A doctor "showed me what he uses when he went on rounds, a piece of paper that had one number every hour for the heart rate, a number every hour for the respiration and one number every hour for blood oxygen," McGregor recounts. "And I said 'but what about those numbers that are flashing now?' And I thought, with my background, with all these things we were doing to watch shopping behavior, why can't we do the same thing with these monitors. Surely there was a message we were missing."
McGregor and her team turned to the monitors that were keeping track of some of Canada's smallest patients: premature infants held in the neonatal intensive care unit at The Hospital for Sick Children in Toronto. Those babies are at high risk for infection, according to Dr. Andrew James, associate clinical director of the hospital's neonatal intensive care unit.
"Infection is a constant worry," Dr. James explains. "About 20 percent of low-birth-weight babies develop an infection, and of those babies about 18 percent actually pass away. So it's very serious—and very common." Using previous research as a guide, McGregor and James sought out to see if there were trends in premature infants' vital signs that could be an accurate predictor of infection.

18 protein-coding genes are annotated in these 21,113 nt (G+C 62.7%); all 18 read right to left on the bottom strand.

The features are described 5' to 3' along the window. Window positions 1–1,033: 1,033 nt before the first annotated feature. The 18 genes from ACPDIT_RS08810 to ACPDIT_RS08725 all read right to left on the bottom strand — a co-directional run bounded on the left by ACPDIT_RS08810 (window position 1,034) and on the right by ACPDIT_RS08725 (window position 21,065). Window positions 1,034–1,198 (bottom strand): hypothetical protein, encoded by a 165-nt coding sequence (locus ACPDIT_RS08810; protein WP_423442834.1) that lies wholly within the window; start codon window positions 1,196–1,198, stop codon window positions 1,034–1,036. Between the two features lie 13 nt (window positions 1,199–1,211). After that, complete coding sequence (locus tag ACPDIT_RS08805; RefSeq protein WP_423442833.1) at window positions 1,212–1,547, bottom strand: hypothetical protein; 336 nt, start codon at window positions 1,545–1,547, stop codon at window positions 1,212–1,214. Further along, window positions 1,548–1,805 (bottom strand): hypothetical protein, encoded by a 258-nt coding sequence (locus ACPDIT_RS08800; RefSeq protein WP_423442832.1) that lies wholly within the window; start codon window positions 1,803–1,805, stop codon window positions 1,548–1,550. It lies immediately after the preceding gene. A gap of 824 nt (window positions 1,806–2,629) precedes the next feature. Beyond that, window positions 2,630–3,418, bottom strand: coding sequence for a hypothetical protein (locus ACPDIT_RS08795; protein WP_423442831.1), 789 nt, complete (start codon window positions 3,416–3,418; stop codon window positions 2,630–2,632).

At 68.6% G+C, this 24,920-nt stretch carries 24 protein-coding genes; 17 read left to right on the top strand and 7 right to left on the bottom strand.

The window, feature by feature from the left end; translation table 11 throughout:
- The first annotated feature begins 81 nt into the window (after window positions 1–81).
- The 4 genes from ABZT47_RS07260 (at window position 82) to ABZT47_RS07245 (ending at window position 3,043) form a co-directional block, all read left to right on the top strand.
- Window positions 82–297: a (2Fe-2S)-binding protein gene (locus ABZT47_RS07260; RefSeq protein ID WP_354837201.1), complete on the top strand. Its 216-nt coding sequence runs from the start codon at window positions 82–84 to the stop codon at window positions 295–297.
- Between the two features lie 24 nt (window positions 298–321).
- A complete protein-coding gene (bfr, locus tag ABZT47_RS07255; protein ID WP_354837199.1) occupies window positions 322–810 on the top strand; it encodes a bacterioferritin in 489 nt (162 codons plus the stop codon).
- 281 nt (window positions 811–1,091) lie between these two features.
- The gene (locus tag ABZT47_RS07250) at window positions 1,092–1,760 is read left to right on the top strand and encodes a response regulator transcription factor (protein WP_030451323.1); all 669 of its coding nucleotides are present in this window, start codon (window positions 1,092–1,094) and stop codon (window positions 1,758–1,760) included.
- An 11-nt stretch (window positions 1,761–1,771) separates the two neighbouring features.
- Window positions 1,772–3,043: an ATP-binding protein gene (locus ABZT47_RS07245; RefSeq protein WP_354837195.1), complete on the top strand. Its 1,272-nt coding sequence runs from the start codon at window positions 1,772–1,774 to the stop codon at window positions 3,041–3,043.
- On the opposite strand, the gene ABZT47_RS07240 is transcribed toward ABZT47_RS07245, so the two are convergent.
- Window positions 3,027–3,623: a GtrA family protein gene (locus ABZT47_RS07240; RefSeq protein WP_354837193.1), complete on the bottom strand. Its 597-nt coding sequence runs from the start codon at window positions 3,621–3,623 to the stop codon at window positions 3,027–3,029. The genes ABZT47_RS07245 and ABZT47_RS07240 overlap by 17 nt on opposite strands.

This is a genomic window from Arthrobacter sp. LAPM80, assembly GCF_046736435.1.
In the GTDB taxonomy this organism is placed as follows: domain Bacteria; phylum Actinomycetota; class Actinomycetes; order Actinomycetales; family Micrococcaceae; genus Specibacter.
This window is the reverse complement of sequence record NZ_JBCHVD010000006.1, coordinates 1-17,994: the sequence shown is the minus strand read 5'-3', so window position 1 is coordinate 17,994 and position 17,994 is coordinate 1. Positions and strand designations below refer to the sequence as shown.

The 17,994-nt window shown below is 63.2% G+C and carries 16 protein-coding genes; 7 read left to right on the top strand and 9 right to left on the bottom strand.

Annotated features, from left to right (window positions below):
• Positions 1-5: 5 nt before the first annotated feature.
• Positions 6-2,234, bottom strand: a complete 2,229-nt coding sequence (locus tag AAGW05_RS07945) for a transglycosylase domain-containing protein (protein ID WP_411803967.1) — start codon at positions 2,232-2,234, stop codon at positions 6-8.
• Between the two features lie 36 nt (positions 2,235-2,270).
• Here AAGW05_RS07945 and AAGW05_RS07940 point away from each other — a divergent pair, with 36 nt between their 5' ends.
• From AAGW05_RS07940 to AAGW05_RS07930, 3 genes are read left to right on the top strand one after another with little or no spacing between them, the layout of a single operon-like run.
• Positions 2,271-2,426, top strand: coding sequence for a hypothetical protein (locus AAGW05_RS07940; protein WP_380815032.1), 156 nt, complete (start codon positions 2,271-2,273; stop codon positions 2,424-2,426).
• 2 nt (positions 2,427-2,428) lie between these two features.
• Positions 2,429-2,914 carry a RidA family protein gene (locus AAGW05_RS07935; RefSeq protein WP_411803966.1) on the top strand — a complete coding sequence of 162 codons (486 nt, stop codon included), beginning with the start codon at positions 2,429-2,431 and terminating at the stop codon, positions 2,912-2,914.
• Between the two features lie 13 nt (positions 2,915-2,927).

(Read more: Why your company health care benefits may change)
Enter the Artemis Project. Named after the Greek goddess who protected babies and childbearing women, the project sought to synthesize the millions of data samples coming from the neonatal monitors to see if there were any notable patterns.
"We looked at the heart rate for trends; when babies become infected, the baseline heart rate tends to increase," Dr. James says. "What I've learned is that when you look at more data and you look at it in a more granular sense, not only is there more to be seen, but you actually see more. We're beginning to see abrupt changes in heart rate variability and that really makes us think of infection."
These changes in heart rate are usually a telltale sign of infection. "With inflammatory response, there are chemical signals to the brain that affect heart rate," Dr. James explains. "And—when there's an infection, heart rate variability decreases."